A couple of months ago I wrote about the Large Macaw family. They are easy to recognize as they are colorful and noisy large birds. Today I like to write about a smaller family: Parrots.
Just like the Large Macaws, parrots are also social birds, living and foraging in large noisy groups. But unlike the Large Macaws they aren't easy to spot. Thanks to their 'camouflaged' uniform it took me years to identify some of the parrots. Since they have mastered being 'one' with the leaves, I was 'forced' to train both my eye sight and hearing.
As I am still in training, I shall write about some of the parrots I was able to identify, photograph and recognize:
Identifying these parrots was time consuming for me. Especially when they were playing games with me by hiding between the leaves or by flying away quickly. But it is also a great challenge to discipline myself to keep on going. A challenge I am willing to accept.
I'll keep you posted!
One of the best thing that I like about working and living in the interior of Kabalebo, is being able to experience how nature 'awakes' every morning. The 'unfamiliar' sounds coming from out of the dense vegetation, gives the jungle its 'mysterious' atmosphere.
I remember that in 2005 I heard for the first time the Red Howler Monkeys calling early in the morning. I was camping out with some friends. Back then I didn't have a clue what nature was all about, let alone recognize the calls of Howler Monkeys. Their call surely gave me the goose bumps. I didn't sleep during the whole stay.
Nowadays I am anxious and curious of trying to find out where the call is coming from and who is responsible for the 'excitement'. And to lure the 'culprit' out of its hiding place, I am armed with an audio - recorder, ready to record the 'unfamiliar' sound..... trying to solve the mysterious calls.
On July 14, 2014 I was successful in 'discovering' the Thrush-like Antpitta (Myrmothera campanisona). A common bird that walks like a small rail* through thick undergrowth, difficult to see but often heard. It was my lucky day as the Antpitta was close by making it easy for me to record its sound and also trying to lure it out of the dense interior. After 2 hours of playing the recording over and over again, my patience was finally rewarded ..... the Thrush-like Antpitta came out of its hiding place. Standing on a fallen log it repeatedly responded to the playback recording. I felt like the luckiest person alive. The 'meet-and-greet' only lasted for a couple of minutes as it continued its journey, leaving a very satisfied person (me) behind.
* Rail |rāl|noun: a secretive bird with drab gray and brown plumage, typically having a long bill and found in dense waterside vegetation.[Family Rallidae (the rail family): several genera, esp. Rallus, and numerous species. The rail family also includes the crakes, gallinules, moorhens, and coots.]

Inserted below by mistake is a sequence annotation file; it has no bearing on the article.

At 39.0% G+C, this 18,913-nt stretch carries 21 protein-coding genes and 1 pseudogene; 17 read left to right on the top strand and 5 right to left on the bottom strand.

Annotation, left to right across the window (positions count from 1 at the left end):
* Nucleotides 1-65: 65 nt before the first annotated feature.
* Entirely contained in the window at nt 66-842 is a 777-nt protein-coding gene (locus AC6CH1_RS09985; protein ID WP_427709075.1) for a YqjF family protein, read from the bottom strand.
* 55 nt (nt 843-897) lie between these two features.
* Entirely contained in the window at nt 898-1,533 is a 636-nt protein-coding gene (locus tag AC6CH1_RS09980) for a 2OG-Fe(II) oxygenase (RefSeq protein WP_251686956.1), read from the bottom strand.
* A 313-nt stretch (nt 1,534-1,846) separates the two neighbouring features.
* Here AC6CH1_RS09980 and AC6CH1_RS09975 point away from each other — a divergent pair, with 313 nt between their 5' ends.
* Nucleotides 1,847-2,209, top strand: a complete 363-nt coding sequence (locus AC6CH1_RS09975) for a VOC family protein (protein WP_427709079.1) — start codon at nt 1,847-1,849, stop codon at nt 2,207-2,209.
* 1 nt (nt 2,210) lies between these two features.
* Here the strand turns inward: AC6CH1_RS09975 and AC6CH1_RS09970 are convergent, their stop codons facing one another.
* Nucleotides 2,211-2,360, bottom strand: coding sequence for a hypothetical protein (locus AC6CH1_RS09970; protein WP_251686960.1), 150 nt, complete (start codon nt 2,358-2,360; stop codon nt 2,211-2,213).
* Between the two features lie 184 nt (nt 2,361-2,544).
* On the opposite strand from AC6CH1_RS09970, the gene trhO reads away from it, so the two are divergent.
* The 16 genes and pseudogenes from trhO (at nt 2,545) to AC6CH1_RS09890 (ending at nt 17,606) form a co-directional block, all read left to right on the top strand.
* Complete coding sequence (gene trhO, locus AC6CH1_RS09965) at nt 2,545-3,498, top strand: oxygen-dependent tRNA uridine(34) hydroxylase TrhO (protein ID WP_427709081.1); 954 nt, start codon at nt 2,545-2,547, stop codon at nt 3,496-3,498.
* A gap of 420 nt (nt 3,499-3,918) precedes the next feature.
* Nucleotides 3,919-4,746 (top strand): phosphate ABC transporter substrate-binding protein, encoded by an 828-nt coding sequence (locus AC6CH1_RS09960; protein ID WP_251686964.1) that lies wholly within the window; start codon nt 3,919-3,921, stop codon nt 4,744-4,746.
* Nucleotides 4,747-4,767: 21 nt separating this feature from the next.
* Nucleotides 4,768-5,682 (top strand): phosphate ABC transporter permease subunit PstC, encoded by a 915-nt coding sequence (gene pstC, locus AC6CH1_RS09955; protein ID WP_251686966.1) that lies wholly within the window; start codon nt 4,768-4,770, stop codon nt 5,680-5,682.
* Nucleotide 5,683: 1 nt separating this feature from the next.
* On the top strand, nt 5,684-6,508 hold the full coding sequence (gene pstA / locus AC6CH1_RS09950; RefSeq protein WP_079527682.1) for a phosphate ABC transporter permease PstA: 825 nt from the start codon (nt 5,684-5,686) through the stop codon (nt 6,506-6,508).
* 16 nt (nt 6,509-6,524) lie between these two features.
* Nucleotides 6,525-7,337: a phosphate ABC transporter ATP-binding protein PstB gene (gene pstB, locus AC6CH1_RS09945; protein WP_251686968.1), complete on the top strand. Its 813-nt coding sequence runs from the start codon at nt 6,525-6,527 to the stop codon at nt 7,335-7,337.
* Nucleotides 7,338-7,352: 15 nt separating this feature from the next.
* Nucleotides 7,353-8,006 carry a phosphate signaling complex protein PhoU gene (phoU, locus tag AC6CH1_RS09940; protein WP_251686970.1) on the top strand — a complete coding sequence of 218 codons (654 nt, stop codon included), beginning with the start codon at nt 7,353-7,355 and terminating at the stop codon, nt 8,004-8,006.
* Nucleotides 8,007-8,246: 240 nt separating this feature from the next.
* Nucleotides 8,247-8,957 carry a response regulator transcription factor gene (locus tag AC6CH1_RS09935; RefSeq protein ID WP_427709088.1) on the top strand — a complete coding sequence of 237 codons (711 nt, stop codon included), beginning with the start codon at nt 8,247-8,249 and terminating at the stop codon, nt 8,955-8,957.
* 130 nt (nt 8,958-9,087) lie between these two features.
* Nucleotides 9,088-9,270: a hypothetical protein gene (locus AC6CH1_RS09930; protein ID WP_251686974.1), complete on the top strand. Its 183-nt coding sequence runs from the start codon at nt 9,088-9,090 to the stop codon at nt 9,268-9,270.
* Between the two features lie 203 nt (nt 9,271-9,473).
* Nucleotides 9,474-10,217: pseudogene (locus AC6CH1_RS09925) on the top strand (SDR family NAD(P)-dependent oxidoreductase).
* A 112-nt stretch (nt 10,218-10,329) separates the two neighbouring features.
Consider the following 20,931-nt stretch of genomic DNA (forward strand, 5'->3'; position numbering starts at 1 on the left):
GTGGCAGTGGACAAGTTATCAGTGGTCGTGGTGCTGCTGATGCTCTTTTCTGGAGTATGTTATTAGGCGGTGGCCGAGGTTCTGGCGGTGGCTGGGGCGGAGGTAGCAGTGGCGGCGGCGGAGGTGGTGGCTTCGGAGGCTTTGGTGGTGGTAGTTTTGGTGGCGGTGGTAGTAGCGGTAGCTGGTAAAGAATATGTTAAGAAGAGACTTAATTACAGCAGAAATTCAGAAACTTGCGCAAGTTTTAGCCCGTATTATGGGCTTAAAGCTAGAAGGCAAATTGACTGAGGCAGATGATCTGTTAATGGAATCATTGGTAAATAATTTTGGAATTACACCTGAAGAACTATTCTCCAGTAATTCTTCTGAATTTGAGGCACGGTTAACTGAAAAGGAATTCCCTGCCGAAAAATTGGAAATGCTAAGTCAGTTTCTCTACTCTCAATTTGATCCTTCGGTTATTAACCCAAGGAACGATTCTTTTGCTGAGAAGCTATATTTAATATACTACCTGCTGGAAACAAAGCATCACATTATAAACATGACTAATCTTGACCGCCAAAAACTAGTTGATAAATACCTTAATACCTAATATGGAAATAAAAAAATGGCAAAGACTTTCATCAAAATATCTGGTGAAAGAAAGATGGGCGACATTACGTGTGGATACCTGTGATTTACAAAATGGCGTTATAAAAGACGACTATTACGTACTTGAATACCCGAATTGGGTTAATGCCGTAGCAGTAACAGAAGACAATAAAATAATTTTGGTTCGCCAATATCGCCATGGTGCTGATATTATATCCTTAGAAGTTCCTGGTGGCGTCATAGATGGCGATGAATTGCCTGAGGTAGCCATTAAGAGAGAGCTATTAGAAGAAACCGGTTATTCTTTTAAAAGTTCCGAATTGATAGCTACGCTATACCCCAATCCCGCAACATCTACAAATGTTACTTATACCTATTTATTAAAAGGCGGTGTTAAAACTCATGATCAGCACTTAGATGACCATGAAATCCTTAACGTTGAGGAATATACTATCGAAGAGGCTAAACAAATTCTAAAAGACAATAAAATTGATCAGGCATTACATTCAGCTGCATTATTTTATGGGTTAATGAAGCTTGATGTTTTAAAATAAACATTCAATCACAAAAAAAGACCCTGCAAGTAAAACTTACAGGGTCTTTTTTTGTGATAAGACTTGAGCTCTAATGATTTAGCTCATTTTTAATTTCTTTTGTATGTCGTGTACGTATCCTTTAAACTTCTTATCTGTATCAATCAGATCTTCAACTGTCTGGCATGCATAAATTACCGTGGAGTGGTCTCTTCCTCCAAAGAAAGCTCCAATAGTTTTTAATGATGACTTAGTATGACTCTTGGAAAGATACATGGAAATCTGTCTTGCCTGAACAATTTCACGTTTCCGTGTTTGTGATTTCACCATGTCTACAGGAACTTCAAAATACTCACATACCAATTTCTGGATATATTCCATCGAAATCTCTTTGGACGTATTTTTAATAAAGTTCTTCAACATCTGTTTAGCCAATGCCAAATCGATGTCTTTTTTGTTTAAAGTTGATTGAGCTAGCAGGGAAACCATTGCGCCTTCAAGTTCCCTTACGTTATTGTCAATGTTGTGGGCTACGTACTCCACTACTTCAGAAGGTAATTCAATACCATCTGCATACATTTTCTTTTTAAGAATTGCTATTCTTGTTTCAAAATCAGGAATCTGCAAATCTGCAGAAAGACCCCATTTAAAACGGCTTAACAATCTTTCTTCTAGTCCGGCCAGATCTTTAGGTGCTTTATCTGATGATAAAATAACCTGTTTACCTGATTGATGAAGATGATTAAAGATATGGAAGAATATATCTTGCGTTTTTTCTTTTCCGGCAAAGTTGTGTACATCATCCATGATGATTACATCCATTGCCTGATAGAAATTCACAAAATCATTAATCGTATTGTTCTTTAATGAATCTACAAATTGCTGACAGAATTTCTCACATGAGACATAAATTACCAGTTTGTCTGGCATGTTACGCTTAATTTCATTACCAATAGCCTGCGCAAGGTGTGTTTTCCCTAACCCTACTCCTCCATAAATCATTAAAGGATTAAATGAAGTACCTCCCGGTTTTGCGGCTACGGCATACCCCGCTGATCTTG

Since 2012 I have been using Game camera's (Trap Cams) to track down what kind of wild animals are passing by in Kabalebo. A welcoming third eye to observe the Fauna world on a safe distance and without disturbing or distracting the animals.
Kabalebo is situated in the midst of the jungle of South-West Suriname. A remote place covered with miles of undisturbed primary forest, making this also a perfect location to spot some rarely seen species.
On July 22, 2014 I was able to capture the first picture of a Puma (Puma con color) Exactly a week later he returned to the same spot. A new milestone as it is known that these creatures are rarely seen even at places where they are common.
The Puma is a lonesome hunter who likes to share his territory with more then one female. So it is possible that more Pumas might be wandering around the neighborhood.
We'll see .....
A couple of days ago I posted a picture of a Spectacled Owl (Pulsatrix perspicillata). A common bird of prey that hunts during the night. Since the reactions and comments were so overwhelming, I thought that it was time to tell a bit more about it.
The first time that I spotted this bird was on August 17, 2011. It was calling continuously and since I couldn't recognize the sound I went outside to look where it came from ...... and there it was: a young Spectacled Owl
A small white bundle 'wearing' a black mask. Years went by and the little fellow grew into a handsome big fellow. Since the first day we 'met' it never left the area. Well, actually it made the area near the lodge also part of its territory. And since he pays us a visit on a regular basis, we also made him part of the Kabalebo family.
He is a still-hunter who starts right when night falls. Sometimes he hunts at the other side of the river, but most of the time he hunts near the lodge, 'snatching' sleeping birds out of the trees. Recently he started to hunt on bats when they fly out of the staff houses ceilings. A great 'bat' terminator who doesn't ask for anything in return.
This Spectacled Owl is a real down-to-earth fellow, who doesn't ask much, but rather enjoy every little thing in his life.
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